So I have some medical condition that prevents me from doing most of the upper body workouts such as shoulder and back. I only can do very lightweight for the upper body for arms.

I've been lifting much heavier for my lower body, spending about 1-2 hours twice a week, doing heavy squats, lunges and many different lower body workouts.

Also, I'm doing cardio in the am before breakfast about 20-30 minutes 3-4 times a week.

I recently noticed that my legs got much stronger than before, I can feel more muscles and they are more toned but not so much on my upper body.

I wonder if I continue to do this, would my body be very unbalanced? I want to have a slim upper body with more muscles on the lower body (glutes and thighs).

I'm soon to be on medication so hopefully, I can lift heavier weights for the upper body but I was just wondering... I just don't want my body to be like a fat/weak upper body with a super-strong fit lower body.

Any advice will be appreciated!

+++ Edit:

Sorry for the confusion. So I have inflammation on my collarbone and shoulder joints, so I'm not able to lift my arms above my shoulder height or any big movements require collarbones and shoulder. I always use a squat rack to do squats or lunges (though I was not allowed to do this because lifting heavy barbell gives pain but it's not too bad so I still do it) and I use leg press and other lower body machines.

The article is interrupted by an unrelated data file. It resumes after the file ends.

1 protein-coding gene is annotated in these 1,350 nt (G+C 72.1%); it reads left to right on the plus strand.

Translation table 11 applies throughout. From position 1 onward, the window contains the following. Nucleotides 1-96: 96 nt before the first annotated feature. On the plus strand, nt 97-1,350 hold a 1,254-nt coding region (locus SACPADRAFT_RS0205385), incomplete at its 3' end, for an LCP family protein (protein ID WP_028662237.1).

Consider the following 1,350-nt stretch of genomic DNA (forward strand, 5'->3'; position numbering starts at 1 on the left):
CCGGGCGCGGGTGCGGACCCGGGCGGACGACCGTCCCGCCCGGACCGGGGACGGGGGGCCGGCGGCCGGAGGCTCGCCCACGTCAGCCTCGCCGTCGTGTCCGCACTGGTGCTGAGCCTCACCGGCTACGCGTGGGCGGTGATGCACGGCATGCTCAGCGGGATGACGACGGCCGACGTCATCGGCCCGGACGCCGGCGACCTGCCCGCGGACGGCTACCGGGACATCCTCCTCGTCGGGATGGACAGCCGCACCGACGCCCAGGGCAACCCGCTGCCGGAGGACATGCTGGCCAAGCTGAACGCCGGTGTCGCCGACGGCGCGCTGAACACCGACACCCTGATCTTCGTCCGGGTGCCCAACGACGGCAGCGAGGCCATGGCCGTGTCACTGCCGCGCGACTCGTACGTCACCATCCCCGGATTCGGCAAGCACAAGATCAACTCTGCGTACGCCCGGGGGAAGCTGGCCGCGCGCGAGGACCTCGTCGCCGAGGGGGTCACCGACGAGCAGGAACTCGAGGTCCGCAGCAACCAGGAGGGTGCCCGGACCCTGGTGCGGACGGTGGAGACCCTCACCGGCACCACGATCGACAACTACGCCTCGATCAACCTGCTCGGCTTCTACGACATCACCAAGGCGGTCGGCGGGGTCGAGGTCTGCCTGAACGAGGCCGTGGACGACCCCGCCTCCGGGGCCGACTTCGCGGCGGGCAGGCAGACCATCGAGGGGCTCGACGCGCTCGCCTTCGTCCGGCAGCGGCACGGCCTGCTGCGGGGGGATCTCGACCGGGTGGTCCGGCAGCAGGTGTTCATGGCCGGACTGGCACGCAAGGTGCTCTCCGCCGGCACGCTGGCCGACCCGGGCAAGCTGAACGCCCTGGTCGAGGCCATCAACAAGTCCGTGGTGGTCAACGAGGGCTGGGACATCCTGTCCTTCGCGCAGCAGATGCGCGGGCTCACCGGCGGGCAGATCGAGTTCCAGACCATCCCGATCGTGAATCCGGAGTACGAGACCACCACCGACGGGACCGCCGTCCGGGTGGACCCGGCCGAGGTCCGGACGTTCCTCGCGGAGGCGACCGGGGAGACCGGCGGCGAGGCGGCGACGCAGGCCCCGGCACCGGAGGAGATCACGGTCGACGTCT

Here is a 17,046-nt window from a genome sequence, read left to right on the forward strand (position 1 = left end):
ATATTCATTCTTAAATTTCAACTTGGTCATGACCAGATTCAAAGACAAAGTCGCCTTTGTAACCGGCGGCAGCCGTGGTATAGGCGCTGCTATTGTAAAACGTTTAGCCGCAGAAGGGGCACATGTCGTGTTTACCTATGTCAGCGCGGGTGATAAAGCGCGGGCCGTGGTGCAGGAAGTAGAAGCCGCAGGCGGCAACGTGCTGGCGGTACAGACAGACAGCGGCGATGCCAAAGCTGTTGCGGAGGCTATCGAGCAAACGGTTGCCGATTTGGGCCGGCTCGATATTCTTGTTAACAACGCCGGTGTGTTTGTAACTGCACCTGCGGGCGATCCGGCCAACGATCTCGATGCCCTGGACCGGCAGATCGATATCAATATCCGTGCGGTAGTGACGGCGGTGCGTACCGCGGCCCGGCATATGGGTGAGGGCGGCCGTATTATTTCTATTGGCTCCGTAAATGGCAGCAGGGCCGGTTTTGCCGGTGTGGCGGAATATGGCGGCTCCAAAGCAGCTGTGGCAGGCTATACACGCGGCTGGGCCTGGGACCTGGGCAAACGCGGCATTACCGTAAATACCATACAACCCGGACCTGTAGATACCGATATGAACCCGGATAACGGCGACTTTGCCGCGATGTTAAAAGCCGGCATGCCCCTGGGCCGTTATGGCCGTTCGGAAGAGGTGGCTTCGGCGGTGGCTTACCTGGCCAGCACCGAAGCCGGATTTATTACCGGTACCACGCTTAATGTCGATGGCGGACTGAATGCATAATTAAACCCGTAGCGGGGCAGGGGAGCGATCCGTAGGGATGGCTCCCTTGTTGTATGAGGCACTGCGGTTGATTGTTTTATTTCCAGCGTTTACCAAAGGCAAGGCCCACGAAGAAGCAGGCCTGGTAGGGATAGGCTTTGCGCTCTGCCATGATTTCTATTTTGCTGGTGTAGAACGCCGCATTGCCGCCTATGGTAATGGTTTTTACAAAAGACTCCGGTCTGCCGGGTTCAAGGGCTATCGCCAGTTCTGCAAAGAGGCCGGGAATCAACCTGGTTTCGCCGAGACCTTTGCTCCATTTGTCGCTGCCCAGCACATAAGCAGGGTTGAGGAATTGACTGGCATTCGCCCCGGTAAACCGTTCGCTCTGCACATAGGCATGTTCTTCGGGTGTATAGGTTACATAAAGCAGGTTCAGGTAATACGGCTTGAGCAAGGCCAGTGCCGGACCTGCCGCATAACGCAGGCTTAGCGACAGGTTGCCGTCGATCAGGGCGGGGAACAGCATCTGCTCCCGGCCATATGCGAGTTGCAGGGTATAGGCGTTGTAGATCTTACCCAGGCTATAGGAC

I do occasionally do upper body workout when my condition is not too bad. I do my arms with 5 lbs each, doing 20 reps and so on. And when I do heavy leg day, I do feel some soreness on my upper body.

I'm going to be on medication soon, which will clear inflammation and further prevent from happening, so I will be able to work out my upper body better. But it could take 3 months or 6 months until then.

  • Your post is a bit confusing. You mention lifting heavy for the lower body which would necessitate some amount of upper body strength especially if you're using a barbell. It might be worth it to further explain, if possible, the reason for your upper body restrictions.
    – rrirower
    Oct 2, 2019 at 20:11
  • Are you able to do bodyweight exercises for your upper body? press ups, inverted rows, etc?
    – Dark Hippo
    Oct 3, 2019 at 9:45
  • @rrirower Sorry, I just edited with more info!
    – sarah kim
    Oct 3, 2019 at 17:11
  • @DarkHippo Yes, when I'm in pretty good condition, I do very light reps of arms, and sometimes back. But I feel like doing the same weight is not doing anything for my upper body. :-(
    – sarah kim
    Oct 3, 2019 at 17:12
  • Working only one part of your body may lead to imbalances. Given your most recent edit, I'd suggest you consider taking some time off until you are able to work out more efficiently.
    – rrirower
    Oct 3, 2019 at 18:08

1 Answer 1


Assuming you train your legs with machines or bodyweight since your condition doesn't allow you to use your shoulder girdle, you certainly can build a massive lower body with proper progression skemes.

You said that you can sometimes train your upper body when you don't feel that bad, it's not optimal but 1 day a week of training has shown to be enough to build muscle mass.

  • Hi, thank you for your reply! well since then, I started PT on my upper body and it's getting a bit better. But now that the gyms are closed due to COVID 19, I stopped working out and hopefully, I can go back soon. Stay safe!
    – sarah kim
    Jun 15, 2020 at 3:20

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